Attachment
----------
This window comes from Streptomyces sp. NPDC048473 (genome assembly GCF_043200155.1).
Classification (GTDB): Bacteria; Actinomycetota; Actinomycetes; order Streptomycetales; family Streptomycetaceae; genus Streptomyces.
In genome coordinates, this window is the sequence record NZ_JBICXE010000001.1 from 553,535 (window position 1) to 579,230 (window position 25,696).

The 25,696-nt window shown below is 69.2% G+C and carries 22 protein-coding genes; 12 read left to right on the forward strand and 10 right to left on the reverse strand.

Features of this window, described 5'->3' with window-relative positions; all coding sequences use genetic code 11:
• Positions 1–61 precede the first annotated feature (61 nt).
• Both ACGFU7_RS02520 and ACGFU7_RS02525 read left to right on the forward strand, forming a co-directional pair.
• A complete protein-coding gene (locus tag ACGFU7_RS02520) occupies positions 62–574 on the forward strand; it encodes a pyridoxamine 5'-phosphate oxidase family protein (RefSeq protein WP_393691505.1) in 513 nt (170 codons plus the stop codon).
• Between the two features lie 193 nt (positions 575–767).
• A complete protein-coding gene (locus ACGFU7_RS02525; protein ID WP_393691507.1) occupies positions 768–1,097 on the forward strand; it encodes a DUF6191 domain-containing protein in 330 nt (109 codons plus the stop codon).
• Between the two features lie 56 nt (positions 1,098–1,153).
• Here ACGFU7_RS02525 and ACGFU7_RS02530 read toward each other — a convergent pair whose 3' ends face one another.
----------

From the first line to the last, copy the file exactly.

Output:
This window comes from Streptomyces sp. NPDC048473 (genome assembly GCF_043200155.1).
Classification (GTDB): Bacteria; Actinomycetota; Actinomycetes; order Streptomycetales; family Streptomycetaceae; genus Streptomyces.
In genome coordinates, this window is the sequence record NZ_JBICXE010000001.1 from 553,535 (window position 1) to 579,230 (window position 25,696).

The 25,696-nt window shown below is 69.2% G+C and carries 22 protein-coding genes; 12 read left to right on the forward strand and 10 right to left on the reverse strand.

Features of this window, described 5'->3' with window-relative positions; all coding sequences use genetic code 11:
• Positions 1–61 precede the first annotated feature (61 nt).
• Both ACGFU7_RS02520 and ACGFU7_RS02525 read left to right on the forward strand, forming a co-directional pair.
• A complete protein-coding gene (locus tag ACGFU7_RS02520) occupies positions 62–574 on the forward strand; it encodes a pyridoxamine 5'-phosphate oxidase family protein (RefSeq protein WP_393691505.1) in 513 nt (170 codons plus the stop codon).
• Between the two features lie 193 nt (positions 575–767).
• A complete protein-coding gene (locus ACGFU7_RS02525; protein ID WP_393691507.1) occupies positions 768–1,097 on the forward strand; it encodes a DUF6191 domain-containing protein in 330 nt (109 codons plus the stop codon).
• Between the two features lie 56 nt (positions 1,098–1,153).
• Here ACGFU7_RS02525 and ACGFU7_RS02530 read toward each other — a convergent pair whose 3' ends face one another.